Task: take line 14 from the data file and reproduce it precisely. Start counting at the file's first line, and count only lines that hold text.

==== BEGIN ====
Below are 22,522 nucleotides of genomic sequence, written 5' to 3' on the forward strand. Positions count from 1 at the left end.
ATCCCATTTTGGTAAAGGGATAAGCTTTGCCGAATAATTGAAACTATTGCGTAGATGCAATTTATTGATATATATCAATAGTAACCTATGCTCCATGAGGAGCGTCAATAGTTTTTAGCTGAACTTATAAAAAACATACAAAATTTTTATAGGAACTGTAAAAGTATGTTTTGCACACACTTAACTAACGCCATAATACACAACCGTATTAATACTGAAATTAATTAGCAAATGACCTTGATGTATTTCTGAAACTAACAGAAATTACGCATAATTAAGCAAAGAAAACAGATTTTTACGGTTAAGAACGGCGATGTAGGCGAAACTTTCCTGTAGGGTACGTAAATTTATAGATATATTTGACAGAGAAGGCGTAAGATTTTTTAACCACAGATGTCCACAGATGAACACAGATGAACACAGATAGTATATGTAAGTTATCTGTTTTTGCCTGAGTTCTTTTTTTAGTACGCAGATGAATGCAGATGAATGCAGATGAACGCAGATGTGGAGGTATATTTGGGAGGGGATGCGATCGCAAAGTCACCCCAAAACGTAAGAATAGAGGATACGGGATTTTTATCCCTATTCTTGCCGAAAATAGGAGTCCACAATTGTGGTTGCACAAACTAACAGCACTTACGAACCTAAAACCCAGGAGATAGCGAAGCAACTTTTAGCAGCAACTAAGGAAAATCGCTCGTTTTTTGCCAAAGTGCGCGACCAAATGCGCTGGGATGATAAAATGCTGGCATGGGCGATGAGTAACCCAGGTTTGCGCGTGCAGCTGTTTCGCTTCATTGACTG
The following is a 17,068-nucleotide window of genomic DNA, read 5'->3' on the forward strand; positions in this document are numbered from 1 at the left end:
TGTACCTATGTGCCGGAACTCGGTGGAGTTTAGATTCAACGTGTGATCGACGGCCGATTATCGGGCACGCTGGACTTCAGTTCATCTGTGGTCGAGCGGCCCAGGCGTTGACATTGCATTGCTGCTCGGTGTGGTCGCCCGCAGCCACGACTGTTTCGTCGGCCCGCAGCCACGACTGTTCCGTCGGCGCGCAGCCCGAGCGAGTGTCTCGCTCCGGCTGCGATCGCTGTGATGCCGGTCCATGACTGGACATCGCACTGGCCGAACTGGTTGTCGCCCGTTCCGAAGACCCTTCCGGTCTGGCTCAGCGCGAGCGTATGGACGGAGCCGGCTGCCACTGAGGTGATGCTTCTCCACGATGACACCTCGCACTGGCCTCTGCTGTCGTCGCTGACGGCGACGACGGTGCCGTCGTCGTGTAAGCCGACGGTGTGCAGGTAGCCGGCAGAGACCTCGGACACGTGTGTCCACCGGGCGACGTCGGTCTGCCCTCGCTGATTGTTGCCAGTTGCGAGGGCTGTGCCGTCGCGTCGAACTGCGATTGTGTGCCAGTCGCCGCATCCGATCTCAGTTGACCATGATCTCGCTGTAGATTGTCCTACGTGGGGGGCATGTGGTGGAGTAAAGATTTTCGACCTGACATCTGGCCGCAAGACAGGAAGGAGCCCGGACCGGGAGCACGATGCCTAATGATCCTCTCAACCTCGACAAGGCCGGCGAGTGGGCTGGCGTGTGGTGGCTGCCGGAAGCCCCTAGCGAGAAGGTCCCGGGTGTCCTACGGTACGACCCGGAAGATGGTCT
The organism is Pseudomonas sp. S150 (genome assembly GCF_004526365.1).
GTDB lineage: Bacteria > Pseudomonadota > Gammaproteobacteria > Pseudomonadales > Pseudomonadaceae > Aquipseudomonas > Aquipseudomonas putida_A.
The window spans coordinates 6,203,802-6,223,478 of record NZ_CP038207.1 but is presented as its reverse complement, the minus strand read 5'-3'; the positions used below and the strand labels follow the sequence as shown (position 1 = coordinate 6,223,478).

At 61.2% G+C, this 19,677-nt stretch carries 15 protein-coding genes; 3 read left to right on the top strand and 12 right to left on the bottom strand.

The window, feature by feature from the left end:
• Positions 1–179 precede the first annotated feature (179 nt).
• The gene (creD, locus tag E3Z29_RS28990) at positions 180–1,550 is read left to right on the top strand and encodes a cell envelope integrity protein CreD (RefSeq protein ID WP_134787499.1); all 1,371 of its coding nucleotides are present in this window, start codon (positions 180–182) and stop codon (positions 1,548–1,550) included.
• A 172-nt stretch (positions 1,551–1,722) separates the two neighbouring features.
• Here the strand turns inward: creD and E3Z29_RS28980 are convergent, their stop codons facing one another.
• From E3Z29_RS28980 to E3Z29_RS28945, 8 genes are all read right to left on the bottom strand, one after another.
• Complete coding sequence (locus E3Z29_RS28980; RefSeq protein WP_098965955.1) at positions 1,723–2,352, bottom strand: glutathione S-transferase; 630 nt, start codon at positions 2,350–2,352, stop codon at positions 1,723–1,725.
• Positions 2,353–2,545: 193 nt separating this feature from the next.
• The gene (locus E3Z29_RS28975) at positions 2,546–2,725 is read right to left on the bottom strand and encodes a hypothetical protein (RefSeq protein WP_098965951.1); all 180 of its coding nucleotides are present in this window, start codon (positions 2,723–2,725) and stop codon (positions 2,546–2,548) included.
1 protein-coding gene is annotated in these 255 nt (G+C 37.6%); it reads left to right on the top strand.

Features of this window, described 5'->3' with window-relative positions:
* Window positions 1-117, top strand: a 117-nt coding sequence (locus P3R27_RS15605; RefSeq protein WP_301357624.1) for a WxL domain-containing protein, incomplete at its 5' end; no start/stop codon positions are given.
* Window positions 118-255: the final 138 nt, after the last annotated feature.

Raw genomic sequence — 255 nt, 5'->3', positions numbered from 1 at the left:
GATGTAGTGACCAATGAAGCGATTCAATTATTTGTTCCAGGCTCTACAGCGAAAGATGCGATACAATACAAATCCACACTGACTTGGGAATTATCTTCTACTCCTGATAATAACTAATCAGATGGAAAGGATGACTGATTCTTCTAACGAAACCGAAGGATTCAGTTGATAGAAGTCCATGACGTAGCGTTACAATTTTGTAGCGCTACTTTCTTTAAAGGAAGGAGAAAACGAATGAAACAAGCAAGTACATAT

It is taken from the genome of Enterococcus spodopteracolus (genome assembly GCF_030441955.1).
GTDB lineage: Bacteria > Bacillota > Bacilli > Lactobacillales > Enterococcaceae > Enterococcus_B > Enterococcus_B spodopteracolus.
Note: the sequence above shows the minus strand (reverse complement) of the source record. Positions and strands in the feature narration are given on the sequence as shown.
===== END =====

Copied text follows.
• From E3Z29_RS28980 to E3Z29_RS28945, 8 genes are all read right to left on the bottom strand, one after another.